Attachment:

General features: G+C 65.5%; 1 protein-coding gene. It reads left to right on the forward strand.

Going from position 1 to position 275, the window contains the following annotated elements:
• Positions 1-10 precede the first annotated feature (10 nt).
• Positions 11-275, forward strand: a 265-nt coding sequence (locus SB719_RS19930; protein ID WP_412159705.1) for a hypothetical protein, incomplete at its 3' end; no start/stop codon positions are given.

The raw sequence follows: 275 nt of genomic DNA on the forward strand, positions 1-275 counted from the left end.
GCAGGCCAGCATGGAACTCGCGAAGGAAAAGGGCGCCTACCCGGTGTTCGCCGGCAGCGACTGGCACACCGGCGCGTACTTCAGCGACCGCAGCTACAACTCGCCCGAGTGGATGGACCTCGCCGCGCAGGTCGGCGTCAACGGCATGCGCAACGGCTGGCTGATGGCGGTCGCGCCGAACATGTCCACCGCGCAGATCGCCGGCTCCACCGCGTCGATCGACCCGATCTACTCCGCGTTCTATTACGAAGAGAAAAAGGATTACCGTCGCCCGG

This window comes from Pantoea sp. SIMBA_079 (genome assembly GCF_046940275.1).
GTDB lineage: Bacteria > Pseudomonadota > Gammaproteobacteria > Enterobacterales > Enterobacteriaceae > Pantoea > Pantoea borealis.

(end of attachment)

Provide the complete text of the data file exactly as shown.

General features: G+C 65.5%; 1 protein-coding gene. It reads left to right on the forward strand.

Going from position 1 to position 275, the window contains the following annotated elements:
• Positions 1-10 precede the first annotated feature (10 nt).
• Positions 11-275, forward strand: a 265-nt coding sequence (locus SB719_RS19930; protein ID WP_412159705.1) for a hypothetical protein, incomplete at its 3' end; no start/stop codon positions are given.

The raw sequence follows: 275 nt of genomic DNA on the forward strand, positions 1-275 counted from the left end.
GCAGGCCAGCATGGAACTCGCGAAGGAAAAGGGCGCCTACCCGGTGTTCGCCGGCAGCGACTGGCACACCGGCGCGTACTTCAGCGACCGCAGCTACAACTCGCCCGAGTGGATGGACCTCGCCGCGCAGGTCGGCGTCAACGGCATGCGCAACGGCTGGCTGATGGCGGTCGCGCCGAACATGTCCACCGCGCAGATCGCCGGCTCCACCGCGTCGATCGACCCGATCTACTCCGCGTTCTATTACGAAGAGAAAAAGGATTACCGTCGCCCGG

This window comes from Pantoea sp. SIMBA_079 (genome assembly GCF_046940275.1).
GTDB lineage: Bacteria > Pseudomonadota > Gammaproteobacteria > Enterobacterales > Enterobacteriaceae > Pantoea > Pantoea borealis.